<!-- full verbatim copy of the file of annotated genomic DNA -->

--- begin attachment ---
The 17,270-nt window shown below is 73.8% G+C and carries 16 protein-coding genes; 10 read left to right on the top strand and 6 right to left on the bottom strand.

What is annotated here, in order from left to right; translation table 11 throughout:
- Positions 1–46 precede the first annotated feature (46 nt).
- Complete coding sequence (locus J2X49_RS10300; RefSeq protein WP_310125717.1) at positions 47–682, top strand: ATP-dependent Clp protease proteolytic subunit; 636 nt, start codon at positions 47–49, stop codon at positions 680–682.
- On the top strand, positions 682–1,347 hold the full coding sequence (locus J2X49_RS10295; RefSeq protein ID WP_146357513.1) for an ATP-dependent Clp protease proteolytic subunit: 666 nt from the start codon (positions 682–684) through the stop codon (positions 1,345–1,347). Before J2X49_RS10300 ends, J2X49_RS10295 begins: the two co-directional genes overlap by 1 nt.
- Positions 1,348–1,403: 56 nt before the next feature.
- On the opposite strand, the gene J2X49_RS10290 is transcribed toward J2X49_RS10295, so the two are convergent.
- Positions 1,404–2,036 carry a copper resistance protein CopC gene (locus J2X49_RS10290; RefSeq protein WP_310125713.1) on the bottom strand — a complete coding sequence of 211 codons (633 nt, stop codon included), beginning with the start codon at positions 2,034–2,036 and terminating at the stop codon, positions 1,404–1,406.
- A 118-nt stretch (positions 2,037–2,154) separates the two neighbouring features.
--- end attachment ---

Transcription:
The 17,270-nt window shown below is 73.8% G+C and carries 16 protein-coding genes; 10 read left to right on the top strand and 6 right to left on the bottom strand.

What is annotated here, in order from left to right; translation table 11 throughout:
- Positions 1–46 precede the first annotated feature (46 nt).
- Complete coding sequence (locus J2X49_RS10300; RefSeq protein WP_310125717.1) at positions 47–682, top strand: ATP-dependent Clp protease proteolytic subunit; 636 nt, start codon at positions 47–49, stop codon at positions 680–682.
- On the top strand, positions 682–1,347 hold the full coding sequence (locus J2X49_RS10295; RefSeq protein ID WP_146357513.1) for an ATP-dependent Clp protease proteolytic subunit: 666 nt from the start codon (positions 682–684) through the stop codon (positions 1,345–1,347). Before J2X49_RS10300 ends, J2X49_RS10295 begins: the two co-directional genes overlap by 1 nt.
- Positions 1,348–1,403: 56 nt before the next feature.
- On the opposite strand, the gene J2X49_RS10290 is transcribed toward J2X49_RS10295, so the two are convergent.
- Positions 1,404–2,036 carry a copper resistance protein CopC gene (locus J2X49_RS10290; RefSeq protein WP_310125713.1) on the bottom strand — a complete coding sequence of 211 codons (633 nt, stop codon included), beginning with the start codon at positions 2,034–2,036 and terminating at the stop codon, positions 1,404–1,406.
- A 118-nt stretch (positions 2,037–2,154) separates the two neighbouring features.